What Ebola tells us about the World Health Organization

WHO Director-General Margaret Chan (WHO/Pierre Albouy)

By Mike Schroeder

Speaking to African member states late last year, Dr. Margaret Chan, the director-general of the World Health Organization (WHO), accused the world of tolerating “long-neglected health systems” while singling out a “profit-driven industry” for not investing in Ebola vaccines earlier. Dr. Chan’s speech was a reminder that WHO officials can use the bully pulpit to mobilize the international fight against pandemics. But the speech was also a step toward restoring the organization’s shaken credibility after its response to the ongoing outbreak.

Last April, Doctors Without Borders International (MSF) prodded the WHO to declare an international health emergency and mobilize the resources to track and contain Ebola and treat those already infected. Far from sounding the alarm, the organization’s regional office did not officially declare an emergency until August. Even then, the WHO insisted it was a technical agency that would not play a lead role in the response. The result was a series of reports (see examples here, here, here, here and here) critical of the organization’s preparedness. UN Secretary General Ban Ki-moon felt compelled to create a new UN Ebola mission that is taking on leadership and coordination tasks previously expected of the WHO.

Why was the WHO unprepared for this Ebola outbreak?  Why did it fail to carry out its leadership mandate? The available evidence suggests several plausible explanations, including the nature of the epidemic, budget cuts, organizational politics and perverse political incentives.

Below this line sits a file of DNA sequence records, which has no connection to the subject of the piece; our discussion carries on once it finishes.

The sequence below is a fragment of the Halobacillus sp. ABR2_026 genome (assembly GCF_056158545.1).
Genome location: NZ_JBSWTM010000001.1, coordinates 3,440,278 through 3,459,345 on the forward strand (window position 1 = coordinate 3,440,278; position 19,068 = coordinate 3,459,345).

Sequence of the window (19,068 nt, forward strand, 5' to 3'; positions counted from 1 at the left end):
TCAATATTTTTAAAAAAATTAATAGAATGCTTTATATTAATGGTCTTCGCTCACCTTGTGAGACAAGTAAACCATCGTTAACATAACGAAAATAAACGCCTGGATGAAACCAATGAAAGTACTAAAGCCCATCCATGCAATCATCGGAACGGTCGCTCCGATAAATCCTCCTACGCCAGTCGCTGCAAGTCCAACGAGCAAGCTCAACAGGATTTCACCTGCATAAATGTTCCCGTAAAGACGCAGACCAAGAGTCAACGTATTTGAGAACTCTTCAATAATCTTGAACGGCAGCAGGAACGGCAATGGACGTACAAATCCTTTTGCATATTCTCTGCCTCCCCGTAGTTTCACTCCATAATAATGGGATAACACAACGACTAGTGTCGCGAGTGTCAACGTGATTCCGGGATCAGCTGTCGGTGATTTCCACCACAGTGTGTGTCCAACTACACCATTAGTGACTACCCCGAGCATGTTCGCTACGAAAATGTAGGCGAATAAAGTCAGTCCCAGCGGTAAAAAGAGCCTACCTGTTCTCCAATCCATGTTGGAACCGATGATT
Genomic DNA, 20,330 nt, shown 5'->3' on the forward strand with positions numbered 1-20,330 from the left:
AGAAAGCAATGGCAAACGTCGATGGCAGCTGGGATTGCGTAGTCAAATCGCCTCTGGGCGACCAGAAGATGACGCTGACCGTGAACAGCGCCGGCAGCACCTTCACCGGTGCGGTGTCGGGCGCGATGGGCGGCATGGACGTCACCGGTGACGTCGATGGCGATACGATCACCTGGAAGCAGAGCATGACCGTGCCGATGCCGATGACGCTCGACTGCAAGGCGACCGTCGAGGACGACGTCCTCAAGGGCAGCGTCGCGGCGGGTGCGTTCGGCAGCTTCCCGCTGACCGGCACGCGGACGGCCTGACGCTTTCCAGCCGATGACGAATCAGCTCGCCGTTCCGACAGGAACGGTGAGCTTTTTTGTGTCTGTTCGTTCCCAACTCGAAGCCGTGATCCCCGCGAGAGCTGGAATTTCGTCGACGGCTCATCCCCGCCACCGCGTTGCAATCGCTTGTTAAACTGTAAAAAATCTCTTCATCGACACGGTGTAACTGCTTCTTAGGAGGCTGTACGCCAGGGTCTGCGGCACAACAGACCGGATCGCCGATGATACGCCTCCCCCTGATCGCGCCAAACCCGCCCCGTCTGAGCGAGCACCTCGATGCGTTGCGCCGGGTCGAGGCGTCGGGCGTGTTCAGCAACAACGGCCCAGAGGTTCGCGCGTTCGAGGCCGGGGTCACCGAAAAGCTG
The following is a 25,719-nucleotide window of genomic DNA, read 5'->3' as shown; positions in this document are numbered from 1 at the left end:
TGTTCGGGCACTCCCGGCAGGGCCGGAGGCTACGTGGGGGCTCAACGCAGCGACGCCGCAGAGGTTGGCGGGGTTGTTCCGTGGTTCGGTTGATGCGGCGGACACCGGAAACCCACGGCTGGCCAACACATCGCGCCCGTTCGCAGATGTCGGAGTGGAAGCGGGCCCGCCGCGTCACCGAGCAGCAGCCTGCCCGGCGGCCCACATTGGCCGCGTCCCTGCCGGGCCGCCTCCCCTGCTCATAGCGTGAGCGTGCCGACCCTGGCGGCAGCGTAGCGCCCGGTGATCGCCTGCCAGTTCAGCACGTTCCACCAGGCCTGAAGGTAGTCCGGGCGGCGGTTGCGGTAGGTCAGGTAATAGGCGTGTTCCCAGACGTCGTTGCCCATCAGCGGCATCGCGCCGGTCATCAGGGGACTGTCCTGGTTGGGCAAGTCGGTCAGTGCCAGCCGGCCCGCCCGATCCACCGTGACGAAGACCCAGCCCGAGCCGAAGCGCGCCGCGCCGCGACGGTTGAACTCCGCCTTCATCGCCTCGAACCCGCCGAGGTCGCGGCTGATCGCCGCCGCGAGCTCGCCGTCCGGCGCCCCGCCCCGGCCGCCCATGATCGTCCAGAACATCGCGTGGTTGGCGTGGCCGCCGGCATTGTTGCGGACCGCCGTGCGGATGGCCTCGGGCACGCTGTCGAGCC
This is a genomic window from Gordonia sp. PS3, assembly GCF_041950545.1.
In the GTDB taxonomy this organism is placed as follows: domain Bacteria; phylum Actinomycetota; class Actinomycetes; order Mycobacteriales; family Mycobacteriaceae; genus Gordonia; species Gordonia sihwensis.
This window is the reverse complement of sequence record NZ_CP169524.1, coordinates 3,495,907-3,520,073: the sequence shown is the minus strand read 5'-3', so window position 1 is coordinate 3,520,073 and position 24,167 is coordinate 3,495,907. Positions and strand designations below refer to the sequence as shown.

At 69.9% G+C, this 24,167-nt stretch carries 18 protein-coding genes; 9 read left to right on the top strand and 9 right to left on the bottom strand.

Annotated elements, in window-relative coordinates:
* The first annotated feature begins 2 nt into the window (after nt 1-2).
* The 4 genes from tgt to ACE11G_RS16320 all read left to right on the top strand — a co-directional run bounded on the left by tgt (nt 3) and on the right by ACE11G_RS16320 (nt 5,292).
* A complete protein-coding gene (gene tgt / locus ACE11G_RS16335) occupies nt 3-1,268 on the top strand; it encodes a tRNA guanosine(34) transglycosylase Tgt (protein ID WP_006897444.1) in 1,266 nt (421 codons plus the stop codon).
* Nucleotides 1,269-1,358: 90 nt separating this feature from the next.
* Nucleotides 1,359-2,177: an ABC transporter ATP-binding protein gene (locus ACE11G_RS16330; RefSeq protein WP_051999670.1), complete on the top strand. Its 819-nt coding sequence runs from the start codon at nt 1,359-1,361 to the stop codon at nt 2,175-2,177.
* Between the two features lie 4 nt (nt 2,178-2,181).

First, intergovernmental organizations often prepare poorly for so-called ‘black swans,’ events that are rare and hard to predict but that can have an outsized impact on the organization and the populations it serves. The infrequency of these events incentivizes an organization like the WHO to make it a lower planning and investment priority than programs that address more frequent and routine public health problems. Individual governments at risk of such a catastrophic event might push the WHO to invest in the organization’s emergency response capacity. Yet governments also have an incentive to press the WHO to prioritize technical assistance programs that address more common problems. Governments that receive WHO assistance likely prefer programs and services that provide regular if more modest benefits (such as technical assistance) rather than rare but substantial  benefits (such as coordinating the response to a major outbreak).

The Global Financial Crisis of 2008 exacerbated this problem. The WHO reacted to the resulting budget pressures from its major donors by cutting resources to outbreak and emergency response and prioritizing preparing governments to better respond to an outbreak on their own. Its members failed to establish the $100 million contingency fund for public health emergencies recommended by its own 2011 internal review—a review that found “the world unprepared” for a major emergency. In hindsight, this decision seems foolish but it is understandable from the standpoint of an organization facing member-state pressure to justify its spending on a regular basis. The WHO can explain the benefits of routine technical assistance to a recipient state’s health care system much more easily than it can document the impact of spending on global emergency preparedness.